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Direct Box Basics

What is a DI box?
A DI box aka Direct Inject or Direct box is a tool we use in the studio to bring a signal from an instrument (guitar, bass, keyboards) directly into our recording system.

An audio engineer (or home recording enthusiast) will use the DI box for silent recording, as a backup or to process along with a microphone on an amplifier.

The DI box typically has 3 input and output connections.

  1. 1/4″ TS instrument input – electric guitar or bass connects here
  2. XLR-M balanced output – connects to mic preamp
  3. 1/4″ TS Thru – Continues the input path to connect to an amplifier.

For example, the DI box would be connected between an electric bass and audio interface mic input. The clean bass signal can be recorded without the need for an amp.

The DI box has a few functions.

  1. Impedance change – The instrument circuit will react correctly as if it was connected to an amp, and the mic preamp on the other side of the box will react as if a mic was connected.
    Without this the tone would be wimpy.
  2. Level change – An electric guitar outputs a signal that is relatively low level but significantly higher than the average microphone. The DI box steps the signal down from instrument to mic level.
  3. Unbalanced to balanced connection – Changing the unbalanced guitar signal to balanced mic level allows much longer cable lengths without signal loss or noise.
  4. Pass through – The instrument signal is split and can be continued to an amplifier.

The Hi-Z/instrument input on your audio interface preamps do most of these functions well but a high quality DI box tends to work a bit better and allows you to split the signal to continue to pedals and amplifier.

DI Box options
There are a wide variety of DI boxes on the market today in passive, active, multi-channel, and vacuum tube designs.

A passive DI is just a transformer with a few jacks connected, it doesn’t require any power. The Radial JDI is a very popular professional Passive DI Box.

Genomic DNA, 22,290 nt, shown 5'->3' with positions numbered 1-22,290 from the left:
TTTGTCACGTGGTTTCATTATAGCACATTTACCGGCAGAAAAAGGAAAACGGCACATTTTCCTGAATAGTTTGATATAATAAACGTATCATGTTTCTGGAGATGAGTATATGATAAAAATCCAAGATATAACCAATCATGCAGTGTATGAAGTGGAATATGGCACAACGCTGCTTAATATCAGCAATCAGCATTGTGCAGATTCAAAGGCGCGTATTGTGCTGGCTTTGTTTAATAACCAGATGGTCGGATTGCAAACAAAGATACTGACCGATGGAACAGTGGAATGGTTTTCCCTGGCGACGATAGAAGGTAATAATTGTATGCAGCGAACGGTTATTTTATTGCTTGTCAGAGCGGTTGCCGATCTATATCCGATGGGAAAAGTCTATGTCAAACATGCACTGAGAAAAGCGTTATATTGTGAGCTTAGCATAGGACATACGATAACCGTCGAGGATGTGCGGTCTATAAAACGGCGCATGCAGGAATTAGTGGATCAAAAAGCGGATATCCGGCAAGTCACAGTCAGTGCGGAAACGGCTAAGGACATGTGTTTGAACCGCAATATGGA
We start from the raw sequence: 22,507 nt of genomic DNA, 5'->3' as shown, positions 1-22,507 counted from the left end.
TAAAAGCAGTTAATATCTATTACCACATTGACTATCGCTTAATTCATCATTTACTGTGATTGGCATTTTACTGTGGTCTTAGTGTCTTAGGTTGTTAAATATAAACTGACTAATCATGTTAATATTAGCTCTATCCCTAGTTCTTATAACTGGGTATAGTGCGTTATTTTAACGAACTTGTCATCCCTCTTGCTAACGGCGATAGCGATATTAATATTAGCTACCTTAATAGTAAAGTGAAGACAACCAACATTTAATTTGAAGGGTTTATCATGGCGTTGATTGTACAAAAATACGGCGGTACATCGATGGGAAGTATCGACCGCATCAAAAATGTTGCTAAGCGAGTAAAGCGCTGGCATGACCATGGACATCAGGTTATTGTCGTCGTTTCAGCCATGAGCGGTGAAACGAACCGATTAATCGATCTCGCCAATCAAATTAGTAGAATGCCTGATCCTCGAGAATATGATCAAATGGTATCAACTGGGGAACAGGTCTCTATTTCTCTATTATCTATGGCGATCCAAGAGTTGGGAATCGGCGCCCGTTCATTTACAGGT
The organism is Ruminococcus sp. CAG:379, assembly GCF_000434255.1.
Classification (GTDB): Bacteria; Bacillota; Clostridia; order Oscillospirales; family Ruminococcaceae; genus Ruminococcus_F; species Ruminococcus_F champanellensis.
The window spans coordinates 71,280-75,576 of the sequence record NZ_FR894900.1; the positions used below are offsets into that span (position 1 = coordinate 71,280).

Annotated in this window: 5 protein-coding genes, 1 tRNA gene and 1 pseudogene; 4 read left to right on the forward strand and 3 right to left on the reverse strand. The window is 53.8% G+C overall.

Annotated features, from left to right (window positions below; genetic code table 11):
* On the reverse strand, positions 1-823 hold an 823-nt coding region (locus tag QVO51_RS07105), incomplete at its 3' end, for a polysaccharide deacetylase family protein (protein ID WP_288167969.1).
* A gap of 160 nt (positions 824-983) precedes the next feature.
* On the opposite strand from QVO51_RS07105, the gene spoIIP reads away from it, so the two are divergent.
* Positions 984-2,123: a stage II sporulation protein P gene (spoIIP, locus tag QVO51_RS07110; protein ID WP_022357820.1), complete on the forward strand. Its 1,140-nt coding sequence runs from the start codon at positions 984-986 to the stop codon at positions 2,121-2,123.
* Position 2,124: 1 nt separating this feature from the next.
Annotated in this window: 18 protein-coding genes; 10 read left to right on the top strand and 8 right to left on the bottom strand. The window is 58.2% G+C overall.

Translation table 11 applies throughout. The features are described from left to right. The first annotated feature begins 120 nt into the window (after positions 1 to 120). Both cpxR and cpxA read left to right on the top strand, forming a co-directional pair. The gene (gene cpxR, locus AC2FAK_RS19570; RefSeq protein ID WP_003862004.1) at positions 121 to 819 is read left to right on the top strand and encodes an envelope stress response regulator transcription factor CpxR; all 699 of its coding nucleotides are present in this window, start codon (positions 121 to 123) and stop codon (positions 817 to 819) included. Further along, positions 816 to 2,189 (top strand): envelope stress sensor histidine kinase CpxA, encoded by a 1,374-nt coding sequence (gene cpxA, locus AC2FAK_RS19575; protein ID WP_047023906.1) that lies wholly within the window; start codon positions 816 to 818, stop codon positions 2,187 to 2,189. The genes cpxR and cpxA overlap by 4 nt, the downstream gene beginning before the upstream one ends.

An active DI is a more complex design that requires phantom power (supplied by the mic preamp).
The Radial J48 and Countryman Type-85 are very popular professional Active DI Boxes.

Active or passive? Generally speaking, they both do the same job well. In specific uses or if you are looking for less transparency, one may type may be better than other.

There are also many designed specifically for bass recording with tone controls and overdrive or amp simulation circuitry.
The Radial Bassbone, Sansamp BDI, and MXR M-80 are excellent examples of Bass DI/Preamps.


  1. David Gann
    David Gann June 23, 2012

    Timely subject, I have been looking these over lately. I just finished Goodwyn’s Line2Amp project. Which would be the more transparent model, and the advantages of either model (JDI vs. J48) for home studio reamping? I’m trying to decide which to purchase. Many thanks, (Team Jon +5 points)

    Dave Gann

    • Jon
      Jon June 23, 2012

      Hi David
      I have a reamping article coming up in a few days.
      For reamping the most transparent would be an active DI into a transformerless preamp. Transformers (in passive DIs and preamps, and mics) slow down or round off the transient. This can be extremely subtle or not depending on the quality of the transformer.

      Sometimes you want that, but for reamping you’d probably want the initial DI capture to be transparent and color the sound of the mic on the amp during reamping.

      On the other hand, using quality gear I don’t think it’s worth stressing over which is most perfect as you’re going to get a good sound even doing the opposite of what I suggested.

      Speaking of Peterson’s kits. I hear he’s got a DI kit coming soon.

  2. Michael
    Michael June 25, 2012


    Useful post! Thanks.

    Question — when recording guitar through a mic preamp, you use the 1/4 inch TRS DI output into the TRS line input of the DAW/Recorder, right ? I heard once never to output from the DI XLR into the recorder/daw XLR input….why would that be ?

    Thanks !

    • admin
      admin June 25, 2012

      Usually the XLR inputs on a device are designed to accept a microphone signal and go though a preamp stage. Connecting a preamp here can be noisy or distorted.
      A TRS Line input on a device is not amplified (usually) because it is designed to accept a signal that has already been amplified up to line level.
      It can be confusing at times though with some professional gear using XLR for line level inputs and outputs.

      An external mic preamp should connect to your recording device through a line input.

      Another reason is that you want to avoid accidentally sending phantom power to any device other than a mic or active DI box. Phantom power is sent out the XLR inputs but not on TRS jacks.

      • Michael
        Michael June 25, 2012

        Thanks for the excellent…and lightning fast…reply.

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